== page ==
*The Unix standard for graphical applications is called "X-windows," or just "X" for short. In fact, the graphics capabilities of this X-windows system are much more flexible than in the Windows or MacOS because they allow for interactions (viewing windows, buttons, pointing, clicking, etc) on a different machine than the one running the application.  All that is required is a network connection between the two, and what's referred to as an "X-server" on the local machine that allows the user to physically view the windows and manipulate the mouse.  This "client/server" naming convention seems backwards in that the "server" runs on the local computer (e.g. your Windows laptop), and the "client" is the application running on the CVL (e.g. Matlab).  Linux clients generally have this X-server installed by default, but Windows users have to install one if graphical access to the CVL is required.
  
==Accessing the CVL Remotely from a Windows Operating System==
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==Connecting with Windows==
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 +
*In order to access the CVL from a Windows system, you must have a SSH client and a X-windows server installed on your Windows machine. We recommend using '''[[MobaXterm]]''', an all-in-one program that lets you SSH with X11-Fowarding enabled, and lets you copy files to and from your Windows machine to the remote server.
 +
 
 +
*Click the link below to see How to Install and use MobaXterm to connect to CVL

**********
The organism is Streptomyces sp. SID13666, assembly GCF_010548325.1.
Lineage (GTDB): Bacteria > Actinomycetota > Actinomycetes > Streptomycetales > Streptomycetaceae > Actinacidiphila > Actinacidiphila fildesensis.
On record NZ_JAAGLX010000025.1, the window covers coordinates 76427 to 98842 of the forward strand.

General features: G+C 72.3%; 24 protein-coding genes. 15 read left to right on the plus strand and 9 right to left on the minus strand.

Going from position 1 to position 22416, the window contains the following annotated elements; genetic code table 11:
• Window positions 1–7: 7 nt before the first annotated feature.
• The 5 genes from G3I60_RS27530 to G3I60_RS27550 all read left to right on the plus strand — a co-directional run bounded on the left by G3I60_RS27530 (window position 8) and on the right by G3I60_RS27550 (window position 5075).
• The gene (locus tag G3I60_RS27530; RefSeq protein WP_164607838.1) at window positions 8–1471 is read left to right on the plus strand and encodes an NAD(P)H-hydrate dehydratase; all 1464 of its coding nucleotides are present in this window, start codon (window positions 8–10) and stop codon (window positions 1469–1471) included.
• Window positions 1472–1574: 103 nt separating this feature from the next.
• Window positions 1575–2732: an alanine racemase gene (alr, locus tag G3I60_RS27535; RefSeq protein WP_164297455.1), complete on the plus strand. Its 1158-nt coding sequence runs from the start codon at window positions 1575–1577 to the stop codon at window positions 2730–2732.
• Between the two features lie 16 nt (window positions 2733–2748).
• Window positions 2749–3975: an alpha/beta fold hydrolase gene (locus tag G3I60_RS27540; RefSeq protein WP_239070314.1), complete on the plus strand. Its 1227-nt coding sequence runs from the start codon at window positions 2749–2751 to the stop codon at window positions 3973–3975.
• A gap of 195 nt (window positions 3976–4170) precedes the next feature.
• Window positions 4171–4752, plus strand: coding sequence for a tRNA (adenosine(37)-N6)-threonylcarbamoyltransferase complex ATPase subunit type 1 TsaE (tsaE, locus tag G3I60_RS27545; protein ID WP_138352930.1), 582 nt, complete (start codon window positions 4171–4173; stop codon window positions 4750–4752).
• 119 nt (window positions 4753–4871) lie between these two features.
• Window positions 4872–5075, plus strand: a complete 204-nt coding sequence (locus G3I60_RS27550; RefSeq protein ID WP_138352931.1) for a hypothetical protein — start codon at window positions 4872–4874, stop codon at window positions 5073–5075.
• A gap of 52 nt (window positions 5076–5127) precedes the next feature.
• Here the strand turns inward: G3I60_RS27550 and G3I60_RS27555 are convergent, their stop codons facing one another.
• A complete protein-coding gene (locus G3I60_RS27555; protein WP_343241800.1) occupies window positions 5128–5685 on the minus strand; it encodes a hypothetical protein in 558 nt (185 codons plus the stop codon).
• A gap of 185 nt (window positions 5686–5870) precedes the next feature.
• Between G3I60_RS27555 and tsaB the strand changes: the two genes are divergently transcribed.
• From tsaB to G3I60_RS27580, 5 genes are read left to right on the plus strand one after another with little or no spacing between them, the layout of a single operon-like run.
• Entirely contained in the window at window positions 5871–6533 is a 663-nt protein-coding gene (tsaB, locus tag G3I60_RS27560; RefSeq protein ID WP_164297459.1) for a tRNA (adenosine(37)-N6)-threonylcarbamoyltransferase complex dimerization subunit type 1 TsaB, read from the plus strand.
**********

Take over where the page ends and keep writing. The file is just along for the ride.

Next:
+
 
 +
*Windows 10 1803 may have an ssh client installed.  You can run this on the command prompt like this
 +
        Start menu  cmd  ssh
  
*In order to access the CVL from a Windows system, you must have a SSH client and a X-windows server installed on your Windows machine. ECE supports PuTTY as our SSH client and Xming as our X-windows server.
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==='''[[MobaXterm]]'''===
::*To download, install, and setup these programs follow these short tutorials.
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:::'''Note:''' At the end of the Xming Tutorial, you will be given the instructions on how to access the CVL remotely.
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==Connecting with Linux/Unix==
  
::::[[Xming]] tutorial
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#Open a terminal (shell) and type:
::::[[PuTTY]] tutorial
+
  
*In order to copy and transfer files to and from your CVL account(e.g. Matlab scripts, data files for processing, etc), you must use a program similar to SSH for transferring files.  One very simple application that can be used is called WinSCP.  The [http://winscp.net/ WinSCP homepage] has either a full installation package, or just a single executable file on its [http://winscp.net/eng/download.php download page].
+
  ssh -X ECEUSERNAME@cvl[01-10].ece.vt.edu